Pier-300-channel-aerial Port of Los Angeles
Pier-300-channel-aerial Port of Los Angeles.

According to the latest McCown Report US west coast ports saw a 22% decline in container imports in April, compared to the record volumes of the previous year, to 812,611 teu, as economic woes and the protracted labour negotiations continued to take a toll on throughput at the Pacific ports.

In fact Gene Seroka, executive director at the Port of Los Angeles said last week that terminals at the port were running at just 70% of their regular capacity, which he blamed on the economy for 15% of the slack, while 15% he estimated was due to concerns over industrial action shifting the routing of orders to east and Gulf Coast ports.

Mr Seroka said that it would “take months” to convince shippers to return to using west coast ports once a new Labour deal is struck, but on that subject he was, “optimistic that we’ll hear good news soon” suggesting that, “we are on the doorstep of a tentative agreement”.

Elsewhere, the top US east coast ports saw a 20% dip in container imports to 887,950 teu, to take the total of import containers handled by the Top 10 US ports to 1.7m teu in April representing a 21% fall on the same month of the previous year.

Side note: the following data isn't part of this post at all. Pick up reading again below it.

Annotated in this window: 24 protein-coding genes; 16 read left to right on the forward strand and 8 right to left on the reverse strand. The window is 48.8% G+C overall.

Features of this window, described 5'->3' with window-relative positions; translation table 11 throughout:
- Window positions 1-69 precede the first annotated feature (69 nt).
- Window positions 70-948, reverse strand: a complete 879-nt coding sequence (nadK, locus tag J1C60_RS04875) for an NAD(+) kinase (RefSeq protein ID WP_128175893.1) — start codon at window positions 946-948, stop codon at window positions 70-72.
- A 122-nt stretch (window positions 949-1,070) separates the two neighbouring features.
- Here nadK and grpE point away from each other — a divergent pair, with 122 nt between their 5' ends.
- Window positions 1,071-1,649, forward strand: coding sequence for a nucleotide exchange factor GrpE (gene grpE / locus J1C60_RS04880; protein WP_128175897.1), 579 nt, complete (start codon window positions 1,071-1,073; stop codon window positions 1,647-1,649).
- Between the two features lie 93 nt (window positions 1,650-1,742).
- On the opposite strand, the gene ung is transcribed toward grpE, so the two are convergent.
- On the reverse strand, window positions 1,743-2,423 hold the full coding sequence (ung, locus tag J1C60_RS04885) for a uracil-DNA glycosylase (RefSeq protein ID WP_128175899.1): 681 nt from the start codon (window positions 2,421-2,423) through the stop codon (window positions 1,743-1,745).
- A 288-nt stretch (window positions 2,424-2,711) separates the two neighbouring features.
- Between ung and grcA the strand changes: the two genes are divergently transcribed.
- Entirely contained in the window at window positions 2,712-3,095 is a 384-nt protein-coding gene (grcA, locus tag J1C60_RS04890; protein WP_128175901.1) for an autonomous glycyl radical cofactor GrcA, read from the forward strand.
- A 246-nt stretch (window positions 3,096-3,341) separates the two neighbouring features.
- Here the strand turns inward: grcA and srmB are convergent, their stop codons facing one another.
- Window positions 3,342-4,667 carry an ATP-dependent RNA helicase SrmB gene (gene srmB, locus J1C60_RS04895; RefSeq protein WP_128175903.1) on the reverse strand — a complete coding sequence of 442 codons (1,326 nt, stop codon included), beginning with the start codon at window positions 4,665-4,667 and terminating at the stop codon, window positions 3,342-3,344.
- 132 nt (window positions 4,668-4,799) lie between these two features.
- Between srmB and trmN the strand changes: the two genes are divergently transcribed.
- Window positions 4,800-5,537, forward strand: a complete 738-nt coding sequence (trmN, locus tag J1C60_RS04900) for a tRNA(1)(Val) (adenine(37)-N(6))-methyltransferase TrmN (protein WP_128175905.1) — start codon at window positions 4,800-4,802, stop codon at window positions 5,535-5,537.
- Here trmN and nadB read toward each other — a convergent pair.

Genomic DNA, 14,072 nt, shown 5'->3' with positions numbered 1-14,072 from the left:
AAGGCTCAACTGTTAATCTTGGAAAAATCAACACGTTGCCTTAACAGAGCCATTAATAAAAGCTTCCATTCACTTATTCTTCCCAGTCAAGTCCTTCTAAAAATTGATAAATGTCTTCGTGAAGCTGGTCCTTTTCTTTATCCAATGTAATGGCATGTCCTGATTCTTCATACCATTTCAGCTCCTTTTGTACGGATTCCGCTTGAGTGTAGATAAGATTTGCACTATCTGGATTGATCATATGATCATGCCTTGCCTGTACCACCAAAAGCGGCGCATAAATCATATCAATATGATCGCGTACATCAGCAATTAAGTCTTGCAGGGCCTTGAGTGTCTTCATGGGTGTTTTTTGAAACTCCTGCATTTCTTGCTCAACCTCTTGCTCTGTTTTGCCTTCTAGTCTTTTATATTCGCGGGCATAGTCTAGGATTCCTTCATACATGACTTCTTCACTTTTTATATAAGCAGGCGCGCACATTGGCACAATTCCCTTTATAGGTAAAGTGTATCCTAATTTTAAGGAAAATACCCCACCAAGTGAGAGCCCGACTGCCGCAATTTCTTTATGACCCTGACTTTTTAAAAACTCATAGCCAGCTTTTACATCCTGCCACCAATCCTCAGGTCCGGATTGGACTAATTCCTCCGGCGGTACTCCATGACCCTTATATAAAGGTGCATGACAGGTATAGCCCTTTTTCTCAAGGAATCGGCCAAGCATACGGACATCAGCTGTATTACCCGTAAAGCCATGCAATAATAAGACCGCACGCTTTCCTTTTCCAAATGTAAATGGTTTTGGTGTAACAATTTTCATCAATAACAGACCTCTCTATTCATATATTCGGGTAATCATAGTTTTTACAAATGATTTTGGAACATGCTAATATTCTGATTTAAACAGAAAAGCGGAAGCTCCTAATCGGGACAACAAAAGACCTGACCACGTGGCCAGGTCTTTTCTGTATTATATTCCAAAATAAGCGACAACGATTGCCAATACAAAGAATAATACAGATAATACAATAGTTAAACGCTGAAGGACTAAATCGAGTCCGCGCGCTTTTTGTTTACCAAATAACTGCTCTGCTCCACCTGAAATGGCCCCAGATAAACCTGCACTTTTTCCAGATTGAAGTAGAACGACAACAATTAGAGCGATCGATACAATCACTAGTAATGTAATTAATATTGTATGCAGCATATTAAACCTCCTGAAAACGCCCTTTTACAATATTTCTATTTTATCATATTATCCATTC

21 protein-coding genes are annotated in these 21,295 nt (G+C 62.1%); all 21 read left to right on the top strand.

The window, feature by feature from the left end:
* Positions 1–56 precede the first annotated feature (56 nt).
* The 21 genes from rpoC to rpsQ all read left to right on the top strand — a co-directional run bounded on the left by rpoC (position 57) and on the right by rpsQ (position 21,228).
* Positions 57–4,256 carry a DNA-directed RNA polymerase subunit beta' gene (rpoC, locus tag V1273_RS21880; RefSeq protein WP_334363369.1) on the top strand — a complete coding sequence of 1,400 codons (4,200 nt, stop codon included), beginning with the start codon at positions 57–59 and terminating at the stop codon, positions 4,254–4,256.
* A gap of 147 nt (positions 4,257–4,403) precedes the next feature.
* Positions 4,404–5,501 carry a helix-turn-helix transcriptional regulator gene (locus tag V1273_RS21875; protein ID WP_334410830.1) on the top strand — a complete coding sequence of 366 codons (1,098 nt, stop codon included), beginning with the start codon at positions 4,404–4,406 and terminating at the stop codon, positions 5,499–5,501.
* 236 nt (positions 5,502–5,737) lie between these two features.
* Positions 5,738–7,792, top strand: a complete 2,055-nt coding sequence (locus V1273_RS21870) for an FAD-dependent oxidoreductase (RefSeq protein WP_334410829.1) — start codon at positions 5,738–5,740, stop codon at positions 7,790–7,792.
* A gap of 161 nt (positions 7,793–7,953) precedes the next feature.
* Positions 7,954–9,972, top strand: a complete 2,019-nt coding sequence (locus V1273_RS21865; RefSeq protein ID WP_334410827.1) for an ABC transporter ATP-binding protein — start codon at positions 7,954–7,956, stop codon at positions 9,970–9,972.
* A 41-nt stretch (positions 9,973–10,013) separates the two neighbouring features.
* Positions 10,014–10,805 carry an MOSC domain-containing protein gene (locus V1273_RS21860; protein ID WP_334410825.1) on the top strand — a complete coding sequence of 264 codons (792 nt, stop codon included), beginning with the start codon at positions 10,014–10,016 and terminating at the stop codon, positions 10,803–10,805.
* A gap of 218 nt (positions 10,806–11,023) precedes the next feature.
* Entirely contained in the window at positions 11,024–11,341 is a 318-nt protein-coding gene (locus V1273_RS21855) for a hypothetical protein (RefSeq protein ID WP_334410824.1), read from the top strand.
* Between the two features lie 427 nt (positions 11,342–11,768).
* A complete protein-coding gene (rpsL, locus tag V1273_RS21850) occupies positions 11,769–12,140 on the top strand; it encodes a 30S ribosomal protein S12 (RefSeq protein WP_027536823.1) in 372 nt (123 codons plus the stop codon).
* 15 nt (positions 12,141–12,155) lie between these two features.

Moreover, in further evidence of the drop in US imports from the elevated demand of the previous year, the McCown Report’s three-month trailing figure for inbound containers sits at 4,689,195 teu, down 26.7%.

On the west coast Los Angeles recorded the biggest decline last month, down 24.7% to 343,688 teu, while on the east coast the Port of Charlston’s imports fell by 28.2% to 101,024 teu.

Los Angeles just about held onto its top ranking in April, but the Port of New York & New Jersey is getting close to usurping it from its long-held premiere status recording 331,563 teu of container imports last month.

Nevertheless, Mr Seroka is optimistic of a better second half of the year.

“If economic conditions improve and we get a labour deal in place, that will definitely help drive our volume,” said Mr Seroka.

“Yet even with economic uncertainty I expect an improvement compared to the first half of the year.

“We are prepared for the next cargo surge whenever it comes,” said Mr Seroka.

However, the executive said that there was “still much more work to do” in reducing inventories, “until we start seeing a more normal cadence of cargo coming across the transpacific”.

Meanwhile, container spot rates on the tradelane have been relatively stable over the past few weeks after giving up much of the mid-April carrier GRIs earlier, and now the shipping lines are looking to introduce a fresh GRI that they hope will help them to finalise some of the outstanding contract negotiations.

Indeed, The Loadstar understands that several carriers, including Zim and CMA CGM are proposing to implement GRIs of up to $1,000 per 40 ft on the transpacific effective 1 June.

Notwithstanding the boost to their contract negotiations carriers are keen to see freight rates pushed up before the start of the traditional peak season in July.

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